Church Monuments Society

St Bridgets Church Llansantffraed and St Cynogs Church Dyfynnog Breconshire Fig 1

St Bridget’s Church, Llansantffraed and St Cynog’s Church, Defynnog, Breconshire

Month: September 2016
Type: Board / Plaque / Tablet  

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St Bridget's Church

St Cynog's Church

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(This posting has been altered to clarify what we said about Mrs Philip Morgan and her redoubtable daughter Gwenllian Morgan FSA. We are grateful to William Gibbs of the Brecknock Society for correcting our original posting.)


The famous poet Henry Vaughan, “The Silurist”, (1621-1695) died at Scethrog House, Llansantffraed, near Brecon and was buried in the churchyard of St Ffraed’s. In 1897 a memorial fund raised sufficient money to have his grave repaired. At this time an ash pit had to be removed and filled in. It was hoped to have the grave surrounded by railings, which were costed at £7, but there were insufficient funds for this and an appeal was made for more money. Oddly, the appeal seems to have asked for money to be sent to the secretary of the fund Mrs Philip Morgan of Buckingham Place, Brecon. Mrs Philip Morgan died in 1884 so presumably this is either a mistake or the name was kept but her children had taken over fundraising. It was her daughter, Gwenllian Morgan, an eminent antiquarian and social reformer and Wales’s first woman Mayor, who organised the appeal. (More on Gwenllian at .)

At the same time as the repairs to the grave, a white marble memorial tablet framed with delicately carved acorns and oak leaves in pink Penarth alabaster, executed by William Clarke of Llandaff, was placed on the south wall of the nave in the church. The Dean of Llandaff wrote the inscription and supervised the tablet’s construction.1

It is one of only two known examples of the use of Penarth alabaster in wall monuments of the 19th century, though several 20th century examples of memorial tablets framed in Penarth alabaster are known. Whilst there are extant records of works undertaken by William Clarke, they contain no entry for this item, so it is possible that its construction was an act of charity on his part.

poems “At the Grave of Henry Vaughan”. It has recently undergone a major restoration costing £10,000. The money was raised from the public and a grant from the Brecon Beacons Trust and the project was organised by Brecknock Society and Museum Friends.2

Needless to say, the yew tree mentioned in Sassoon’s poem still stands adjacent to the grave, you can just see the base of the trunk in the photograph below.

Accessed 30 June 2015.

The inscription on the grave is in Latin, which in translation states:-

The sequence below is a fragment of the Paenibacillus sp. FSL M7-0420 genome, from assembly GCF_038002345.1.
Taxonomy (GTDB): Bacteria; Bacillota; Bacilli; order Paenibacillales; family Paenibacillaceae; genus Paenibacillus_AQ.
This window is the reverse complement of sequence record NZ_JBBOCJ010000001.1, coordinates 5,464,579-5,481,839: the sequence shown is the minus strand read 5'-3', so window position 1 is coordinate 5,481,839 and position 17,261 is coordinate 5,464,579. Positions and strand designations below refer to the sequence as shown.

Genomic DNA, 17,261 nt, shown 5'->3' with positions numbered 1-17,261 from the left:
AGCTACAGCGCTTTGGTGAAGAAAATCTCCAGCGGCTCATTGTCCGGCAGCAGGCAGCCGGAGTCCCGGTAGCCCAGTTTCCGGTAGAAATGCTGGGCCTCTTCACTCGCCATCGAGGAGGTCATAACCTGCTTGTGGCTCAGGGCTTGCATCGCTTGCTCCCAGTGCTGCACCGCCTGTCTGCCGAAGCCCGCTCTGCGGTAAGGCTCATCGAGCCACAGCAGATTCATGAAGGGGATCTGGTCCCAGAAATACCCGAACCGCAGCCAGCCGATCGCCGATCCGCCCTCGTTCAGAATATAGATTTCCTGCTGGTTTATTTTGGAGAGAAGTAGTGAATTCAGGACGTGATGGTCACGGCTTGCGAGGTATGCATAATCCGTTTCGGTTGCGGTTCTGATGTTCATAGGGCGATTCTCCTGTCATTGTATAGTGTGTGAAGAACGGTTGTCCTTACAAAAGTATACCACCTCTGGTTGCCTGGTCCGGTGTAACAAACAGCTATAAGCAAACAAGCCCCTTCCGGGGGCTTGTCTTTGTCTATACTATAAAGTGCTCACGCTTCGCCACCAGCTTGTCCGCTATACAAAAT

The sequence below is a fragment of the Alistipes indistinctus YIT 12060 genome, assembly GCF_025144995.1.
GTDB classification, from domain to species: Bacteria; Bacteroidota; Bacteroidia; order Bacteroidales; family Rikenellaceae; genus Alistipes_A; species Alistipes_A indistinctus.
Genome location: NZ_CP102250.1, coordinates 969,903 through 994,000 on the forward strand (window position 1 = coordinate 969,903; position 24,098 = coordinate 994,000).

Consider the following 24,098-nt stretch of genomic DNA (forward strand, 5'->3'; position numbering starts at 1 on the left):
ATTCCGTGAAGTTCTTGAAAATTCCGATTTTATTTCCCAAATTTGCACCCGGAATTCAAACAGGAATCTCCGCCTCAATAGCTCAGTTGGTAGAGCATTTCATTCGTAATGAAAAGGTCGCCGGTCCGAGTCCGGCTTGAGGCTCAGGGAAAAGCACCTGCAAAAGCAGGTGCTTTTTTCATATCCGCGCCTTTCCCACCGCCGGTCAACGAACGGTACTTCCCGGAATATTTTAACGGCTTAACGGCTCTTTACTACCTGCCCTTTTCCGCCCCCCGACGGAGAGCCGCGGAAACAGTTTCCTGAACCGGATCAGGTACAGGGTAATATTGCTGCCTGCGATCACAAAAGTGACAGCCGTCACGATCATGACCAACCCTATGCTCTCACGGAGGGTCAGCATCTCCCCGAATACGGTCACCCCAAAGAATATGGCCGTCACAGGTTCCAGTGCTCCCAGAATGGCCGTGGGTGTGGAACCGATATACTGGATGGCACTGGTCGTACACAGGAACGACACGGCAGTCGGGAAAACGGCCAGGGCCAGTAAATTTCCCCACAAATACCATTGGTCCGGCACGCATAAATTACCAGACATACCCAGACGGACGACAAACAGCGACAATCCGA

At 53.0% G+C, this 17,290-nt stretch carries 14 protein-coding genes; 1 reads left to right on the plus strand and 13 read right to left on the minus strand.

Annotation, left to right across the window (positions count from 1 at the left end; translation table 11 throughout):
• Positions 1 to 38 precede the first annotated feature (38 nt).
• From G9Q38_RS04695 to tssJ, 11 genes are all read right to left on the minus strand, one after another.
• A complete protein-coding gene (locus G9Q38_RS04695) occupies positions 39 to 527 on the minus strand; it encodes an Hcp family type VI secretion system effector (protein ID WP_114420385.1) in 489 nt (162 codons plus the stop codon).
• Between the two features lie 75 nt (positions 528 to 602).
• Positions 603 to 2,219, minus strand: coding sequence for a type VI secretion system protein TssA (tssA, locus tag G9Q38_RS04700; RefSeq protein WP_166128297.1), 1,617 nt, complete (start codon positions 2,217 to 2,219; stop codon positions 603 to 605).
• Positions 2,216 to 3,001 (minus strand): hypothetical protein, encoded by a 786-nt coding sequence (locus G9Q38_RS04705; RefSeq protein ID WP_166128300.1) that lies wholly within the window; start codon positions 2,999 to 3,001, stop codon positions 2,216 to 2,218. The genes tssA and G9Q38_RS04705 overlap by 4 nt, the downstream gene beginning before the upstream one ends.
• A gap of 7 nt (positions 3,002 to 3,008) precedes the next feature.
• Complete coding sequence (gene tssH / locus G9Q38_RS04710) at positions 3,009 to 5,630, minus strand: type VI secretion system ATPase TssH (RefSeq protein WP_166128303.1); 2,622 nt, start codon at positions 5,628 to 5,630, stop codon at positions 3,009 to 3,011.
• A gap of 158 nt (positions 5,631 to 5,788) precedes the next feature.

Henry Vaughan – Silurist Doctor of Medicine
Died April 23 in the year of Salvation
1695 His age was 73
This is what he wanted on his tomb:
Here I lie, a useless servant and the
greatest of sinners
Glory! Have Mercy!

An evensong service to mark the re-opening of St Ffraed’s church and the improvements to Henry Vaughan’s grave was held on Sunday 14th September 2015.

William Clarke’s work must have impressed the Morgan family because in 1907 Miss Gwenllian Morgan of Buckingham Place, Brecon and her sister Ellen commissioned him to make a similar memorial tablet to their father the Rev. Philip Howell Morgan, his wife Margaret, their only son Iltyd and second daughter Edith, which was placed in St Cadoc’s church Defynnog; see below.

The records of the construction of this tablet have survived in Clarke’s archives and although a thorough search has failed to find a design drawing, a black and white photograph of the completed item taken in the workshop was found and is shown below.

The project started with a design stage in early September 1907 and presumably a drawing was sent to the client for agreement before work could start. Though the record makes no mention of this it would have been standard procedure. Work commenced in late October and the finished item was fixed in Defynnog church in the middle of March 1908. It took 873.5 man hours to complete the job at a total cost of £40.13s.8½d. The designer (Greg) was paid 13d per hour and Taylor, who produced a model of passion flowers for the carvers to follow was paid 16d per hour. The majority of the work was undertaken at 9d per hour by unspecified masons (or possibly a man called Mason?) and Durnell,who was evidently a skilled carver and responsible for the letters. It would appear that Durnell was aided or overseen by the slightly more senior Horsley, who was paid 10d per hour. Between March 6th and 13th S. Pollard, who was also paid 9d per hour, spent a total of 49½ hours travelling to and from Dyfynnog and installing the tablet. His train fare and board and lodgings for this period came to £1.8s.

The client was billed £48.7s 7½d, which represented an overall profit of 15%.

The relevant pages from the Day Book and Bill Book have been transcribed and are shown below:-
Occasional running total expenditure figures on the Day Book sheet have been left out for the sake of clarity.

1 Western Mail, 11 May 1897. Henry Vaughan “Silurist”. The Memorial Fund.
The grave was visited by Siegfried Sassoon in 1923, which inspired him the write one of his most notable
2 Grave of poet Henry Vaughan has £10,000 restoration.

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